Be the Change you want to see in the world…

Well, sounds good doesn’t it?  A a great Mantra.  Didn’t Ghandi say it?  And look what he achieved.

But Ghandi and partition was sixty years ago, before modern globalisation, before data farming, neoliberalism, before widespread industrial expansion and social media virtue signalling.  And he starved himself, remember.  And risked his life, while many others lost theirs.

Sorting your eggshells from your single-use plastic straws doesn’t really compare does it?

Meaning well has never meant so little.

So why do we do it?


I think it’s this.  We discovered our votes and our protests were ineffectual.   We started feeling foolish when we said “The government should do something about it” and then the government didn’t. 

So what was our response to feeling powerless?   To tell ourselves by thinking in a certain way, in being positive about the small changes we can make, we could make a difference.  No one in their right mind, would stand on the deck of the iceberg-stricken Titanic and imagine positive thought was going to unsink the ship.  Yet here we are, watching freak weather events and mass migration, watching dying coral reefs and an ocean landfill the size of France, telling ourselves it will be okay if we all encourage each other to buy a few less lamb chops at the farmer’s market.


We ignore the fact that this stance is nothing new, and therefore has already proven itself by its ineffectiveness to be part of the problem. 

But you don’t want to hear that, right?  You don’t want to hear that while you’re dutifully trundling off the the recycling centre – in your CAR of course, because it’s at least half a mile away – while you’re carefully sorting your rubbish into ‘bio-degradable’ and ‘other’, somewhere else, a new coal-fired power station is being built.


Six months ago the news broke that we had twelve years to try and reverse some of the damage we had done to the planet.  We had, scientists told us, very little time left to do something about Climate Change.   The response of many: “a lot of little people doing a lot of little things can make a difference”.

Well here’s the news.  We don’t have twelve years.  We just blew six months hiding our heads in the sand.  We now have eleven and a half years.

By all means continue to reject plastic drinking straws and go vegan.  The queues in MacDonalds and the plastic trash being sold on your high street hasn’t diminished.   By all means buy an electric car.  The concretisation of the far east will continue.  By all means encourage your colleagues to become more aware.  Airline sales, meat farming, car ownership, deforestation, none of it is slowing down.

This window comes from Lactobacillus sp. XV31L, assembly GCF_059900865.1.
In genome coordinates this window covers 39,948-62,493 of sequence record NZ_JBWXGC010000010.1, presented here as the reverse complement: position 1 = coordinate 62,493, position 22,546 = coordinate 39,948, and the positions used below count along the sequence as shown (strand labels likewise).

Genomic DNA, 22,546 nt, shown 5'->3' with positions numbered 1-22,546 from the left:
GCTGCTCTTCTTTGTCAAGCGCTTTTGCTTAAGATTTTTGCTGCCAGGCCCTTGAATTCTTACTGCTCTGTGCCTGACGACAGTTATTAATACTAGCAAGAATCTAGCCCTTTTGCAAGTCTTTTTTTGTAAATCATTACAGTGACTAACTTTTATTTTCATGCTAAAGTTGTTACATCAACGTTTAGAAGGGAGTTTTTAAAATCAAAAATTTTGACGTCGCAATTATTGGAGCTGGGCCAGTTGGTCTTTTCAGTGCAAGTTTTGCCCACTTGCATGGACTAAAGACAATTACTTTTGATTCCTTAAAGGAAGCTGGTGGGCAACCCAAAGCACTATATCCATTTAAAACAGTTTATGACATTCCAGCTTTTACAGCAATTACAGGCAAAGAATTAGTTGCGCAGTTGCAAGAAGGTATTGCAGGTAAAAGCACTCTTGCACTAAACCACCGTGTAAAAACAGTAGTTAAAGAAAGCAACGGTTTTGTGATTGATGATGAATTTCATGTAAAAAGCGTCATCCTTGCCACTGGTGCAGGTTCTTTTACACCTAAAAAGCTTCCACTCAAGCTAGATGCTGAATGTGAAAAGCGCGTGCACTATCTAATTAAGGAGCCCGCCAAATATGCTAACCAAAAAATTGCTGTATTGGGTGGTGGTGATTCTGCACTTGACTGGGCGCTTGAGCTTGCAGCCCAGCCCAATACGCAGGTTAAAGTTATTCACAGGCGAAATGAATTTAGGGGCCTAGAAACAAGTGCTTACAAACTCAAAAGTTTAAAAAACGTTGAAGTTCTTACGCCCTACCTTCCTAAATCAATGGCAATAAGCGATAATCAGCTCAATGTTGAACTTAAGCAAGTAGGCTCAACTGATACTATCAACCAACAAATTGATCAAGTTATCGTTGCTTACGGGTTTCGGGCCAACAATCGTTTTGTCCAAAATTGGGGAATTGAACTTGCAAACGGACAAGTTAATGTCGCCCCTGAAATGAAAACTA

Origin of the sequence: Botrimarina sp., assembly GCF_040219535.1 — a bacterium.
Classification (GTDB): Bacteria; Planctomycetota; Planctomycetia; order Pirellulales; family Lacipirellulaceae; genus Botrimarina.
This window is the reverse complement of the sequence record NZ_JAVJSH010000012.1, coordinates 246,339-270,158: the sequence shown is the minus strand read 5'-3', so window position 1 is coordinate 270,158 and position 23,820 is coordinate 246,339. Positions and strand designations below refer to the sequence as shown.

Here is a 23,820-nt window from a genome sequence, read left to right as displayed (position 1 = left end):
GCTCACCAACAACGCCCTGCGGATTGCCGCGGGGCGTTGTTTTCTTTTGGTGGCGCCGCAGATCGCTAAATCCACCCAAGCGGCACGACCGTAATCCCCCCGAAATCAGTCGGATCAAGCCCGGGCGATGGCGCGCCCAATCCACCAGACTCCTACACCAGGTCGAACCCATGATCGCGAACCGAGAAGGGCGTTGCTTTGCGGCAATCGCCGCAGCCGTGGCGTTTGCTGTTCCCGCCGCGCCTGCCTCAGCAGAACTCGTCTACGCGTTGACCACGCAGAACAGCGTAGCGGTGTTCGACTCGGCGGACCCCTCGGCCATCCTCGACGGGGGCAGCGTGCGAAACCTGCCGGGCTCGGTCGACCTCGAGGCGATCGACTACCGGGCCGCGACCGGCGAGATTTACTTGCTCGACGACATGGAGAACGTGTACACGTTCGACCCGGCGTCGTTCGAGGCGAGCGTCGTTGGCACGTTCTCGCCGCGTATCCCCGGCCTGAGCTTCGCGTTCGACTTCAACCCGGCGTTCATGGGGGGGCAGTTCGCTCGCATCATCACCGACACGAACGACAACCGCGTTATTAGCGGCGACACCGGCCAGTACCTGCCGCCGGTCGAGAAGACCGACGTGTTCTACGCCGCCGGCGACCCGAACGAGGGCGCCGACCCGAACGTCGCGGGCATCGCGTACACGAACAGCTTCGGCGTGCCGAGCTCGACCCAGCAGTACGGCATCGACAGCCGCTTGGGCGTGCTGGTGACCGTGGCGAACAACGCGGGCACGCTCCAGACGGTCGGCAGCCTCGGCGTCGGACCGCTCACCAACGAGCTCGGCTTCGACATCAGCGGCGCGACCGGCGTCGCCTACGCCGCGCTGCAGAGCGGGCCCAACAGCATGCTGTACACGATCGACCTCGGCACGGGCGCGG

Like a toddler hiding her eyes behind her hands,  who thinks because if she cant see you, you cant see her,  so many of the middle classes imagine by refusing to see the problem, the problem will go away.

Take a walk down a busy high street and think about the lives of those thousands, millions of people who find some solace in buying plastic junk, cheap mass-produced clothes, junk food.   Take a drive and watch all those people who take comfort in owning a car that offers more status than the home they can never afford to buy.   You want to tell them to stop consuming so they can live an even more joyless poverty, waiting for the world they cant afford to ever visit become greener, waiting for the coral reef they will never see come back to life?

The change we need to see in the world, to avoid the flooding of coastal cities like New York, Mumbai, Jakarta, St Petersburg, London, to avoid rendering vast swathes of the world, including but not limited to central Africa, Asia, Mexico and Australia uninhabitable, to avoid a level of mass internal migration that will create societal breakdown. That change requires enormous sacrifice and commitment and courage.  It isn’t going to happen because you bought a Katherine Hamnett T shirt and ate a vegan burger. 


It will happen, if it happens at all, the same way all radical change has ever happened in the world;  through people putting their lives, their desires, their needs second to the greater good.  Ghandi starved.  If you’re prepared to quote him, does that mean you would too?

Still want to be the change you wish to see in the world?  Great, start working out what the difficult stuff is, and start doing it.